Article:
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ERIC Number: EJ1017642
Record Type: Journal
Publication Date: 2013
Pages: 12
Abstractor: As Provided
Reference Count: 27
ISBN: N/A
ISSN: ISSN-0145-482X
Working with Visual Impairment in Nigeria: A Qualitative Look at Employment Status
Wolffe, Karen E.; Ajuwon, Paul M.; Kelly, Stacy M.
Journal of Visual Impairment & Blindness, v107 n6 p425-436 Nov-Dec 2013
Introduction: This study presents the perceptions of employed individuals with visual impairments living in one of the world's most populous developing nations, Nigeria. Methods: The researchers developed a questionnaire that assessed personal and professional experiences among a sample of 172 adults with visual impairments living and working in Nigeria. Qualitative analyses of all the participants' responses to open-ended questions on the questionnaire were performed; as well as an analysis of responses from a subset of the participants who engaged in face-to-face interviews. Results: Participants identified out-of-date or inaccessible equipment and materials, coupled with inadequate assistance, transportation issues and environmental barriers, poor remuneration, weak job status, discrimination, lack of funds or time, inaccessible housing, and limited training opportunities as work challenges. The majority felt that further education was the key to improving their work situations. Discussion: This study validated the findings of the quantitative study with which it was aligned, underscoring the importance of education and access to employment for people with visual impairments. The participants in this study conveyed their thoughts about what worked and what did not work for them in employment. They also shared their ideas about how parental support had enabled them to achieve employment, and stressed the importance of disability-specific skills such as using assistive technology, mobility techniques, and independent living skills. Implications for practitioners: Practitioners are reminded of the importance of working closely with families to help them help their children acquire skills and the belief that they can work. They also need to remember the critical need for their students and clients to master disability-specific skills.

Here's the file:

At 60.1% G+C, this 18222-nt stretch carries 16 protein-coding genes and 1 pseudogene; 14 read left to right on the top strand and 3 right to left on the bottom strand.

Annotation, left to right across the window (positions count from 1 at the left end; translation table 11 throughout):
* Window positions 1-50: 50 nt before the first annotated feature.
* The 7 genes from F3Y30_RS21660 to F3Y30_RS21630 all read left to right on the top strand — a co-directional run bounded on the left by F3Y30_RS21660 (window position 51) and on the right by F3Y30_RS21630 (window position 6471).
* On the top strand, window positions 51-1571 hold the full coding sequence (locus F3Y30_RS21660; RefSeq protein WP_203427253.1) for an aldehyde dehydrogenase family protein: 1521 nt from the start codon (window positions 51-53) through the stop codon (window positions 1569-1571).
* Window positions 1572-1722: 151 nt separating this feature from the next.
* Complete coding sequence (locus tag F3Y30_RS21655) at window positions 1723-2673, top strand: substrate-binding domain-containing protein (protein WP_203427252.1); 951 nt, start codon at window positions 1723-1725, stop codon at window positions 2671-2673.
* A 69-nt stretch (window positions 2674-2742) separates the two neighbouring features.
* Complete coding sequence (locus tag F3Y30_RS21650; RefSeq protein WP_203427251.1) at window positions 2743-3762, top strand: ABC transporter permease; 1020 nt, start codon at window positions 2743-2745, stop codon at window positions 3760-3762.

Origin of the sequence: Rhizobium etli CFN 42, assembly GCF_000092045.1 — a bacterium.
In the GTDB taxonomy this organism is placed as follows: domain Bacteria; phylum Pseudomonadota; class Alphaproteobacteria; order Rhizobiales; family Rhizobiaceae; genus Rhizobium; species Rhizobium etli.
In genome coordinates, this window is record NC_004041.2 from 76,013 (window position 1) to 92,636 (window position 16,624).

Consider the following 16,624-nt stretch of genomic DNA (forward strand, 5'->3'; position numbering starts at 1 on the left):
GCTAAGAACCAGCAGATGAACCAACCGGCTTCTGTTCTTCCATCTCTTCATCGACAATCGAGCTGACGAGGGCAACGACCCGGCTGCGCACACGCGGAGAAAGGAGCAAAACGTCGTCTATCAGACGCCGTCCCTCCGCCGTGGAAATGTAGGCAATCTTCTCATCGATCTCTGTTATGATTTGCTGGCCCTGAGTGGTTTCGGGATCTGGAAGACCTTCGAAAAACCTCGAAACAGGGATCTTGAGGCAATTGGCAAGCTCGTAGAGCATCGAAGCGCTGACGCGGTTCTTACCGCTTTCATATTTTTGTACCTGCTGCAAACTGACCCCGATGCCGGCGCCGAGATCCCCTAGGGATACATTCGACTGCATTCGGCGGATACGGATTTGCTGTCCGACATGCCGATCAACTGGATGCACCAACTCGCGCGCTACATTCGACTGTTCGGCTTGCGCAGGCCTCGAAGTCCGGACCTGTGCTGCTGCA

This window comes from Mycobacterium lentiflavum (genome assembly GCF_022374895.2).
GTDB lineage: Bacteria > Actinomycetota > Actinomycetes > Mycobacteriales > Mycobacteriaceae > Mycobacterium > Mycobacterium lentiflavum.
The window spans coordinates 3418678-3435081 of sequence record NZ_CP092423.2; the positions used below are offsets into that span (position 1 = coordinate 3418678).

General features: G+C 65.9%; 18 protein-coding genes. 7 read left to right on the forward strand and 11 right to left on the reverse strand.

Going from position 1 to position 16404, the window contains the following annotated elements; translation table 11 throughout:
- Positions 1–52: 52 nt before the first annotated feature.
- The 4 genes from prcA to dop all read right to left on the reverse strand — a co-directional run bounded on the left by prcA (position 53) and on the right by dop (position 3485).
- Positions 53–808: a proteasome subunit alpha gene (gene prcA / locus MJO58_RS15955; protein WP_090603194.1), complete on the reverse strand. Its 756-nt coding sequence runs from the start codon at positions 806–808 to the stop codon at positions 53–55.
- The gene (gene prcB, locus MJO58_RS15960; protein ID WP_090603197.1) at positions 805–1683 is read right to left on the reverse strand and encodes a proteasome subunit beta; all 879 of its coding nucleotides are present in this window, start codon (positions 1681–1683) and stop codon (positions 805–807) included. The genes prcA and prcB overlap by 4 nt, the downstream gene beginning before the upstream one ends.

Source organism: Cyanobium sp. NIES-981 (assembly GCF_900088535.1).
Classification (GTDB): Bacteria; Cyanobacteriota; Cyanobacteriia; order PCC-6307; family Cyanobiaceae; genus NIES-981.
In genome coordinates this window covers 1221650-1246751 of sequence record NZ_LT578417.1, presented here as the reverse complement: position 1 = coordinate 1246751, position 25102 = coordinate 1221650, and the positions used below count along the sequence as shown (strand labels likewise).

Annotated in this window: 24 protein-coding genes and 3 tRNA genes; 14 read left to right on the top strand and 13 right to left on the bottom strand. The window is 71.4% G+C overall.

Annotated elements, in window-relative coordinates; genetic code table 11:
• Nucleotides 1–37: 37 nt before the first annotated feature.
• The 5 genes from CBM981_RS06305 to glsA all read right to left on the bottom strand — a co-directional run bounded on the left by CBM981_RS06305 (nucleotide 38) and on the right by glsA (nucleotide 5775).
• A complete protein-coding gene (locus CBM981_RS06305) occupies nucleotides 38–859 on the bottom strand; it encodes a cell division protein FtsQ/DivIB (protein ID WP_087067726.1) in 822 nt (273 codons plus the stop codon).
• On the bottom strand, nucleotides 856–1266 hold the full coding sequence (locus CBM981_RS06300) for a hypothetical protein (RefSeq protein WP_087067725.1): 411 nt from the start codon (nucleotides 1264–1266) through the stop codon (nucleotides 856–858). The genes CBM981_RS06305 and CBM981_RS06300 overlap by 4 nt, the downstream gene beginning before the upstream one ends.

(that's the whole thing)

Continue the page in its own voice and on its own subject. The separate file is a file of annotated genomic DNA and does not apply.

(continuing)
American Foundation for the Blind. 11 Penn Plaza Suite 300, New York, NY 10001. Tel: 800-232-5463; Tel: 212-502-7600; e-mail: afbinfo@afb.net; Web site: http://www.afb.org/store
Publication Type: Journal Articles; Reports - Research
Education Level: N/A
Audience: N/A
Language: English
Sponsor: N/A
Authoring Institution: N/A
Identifiers - Location: Nigeria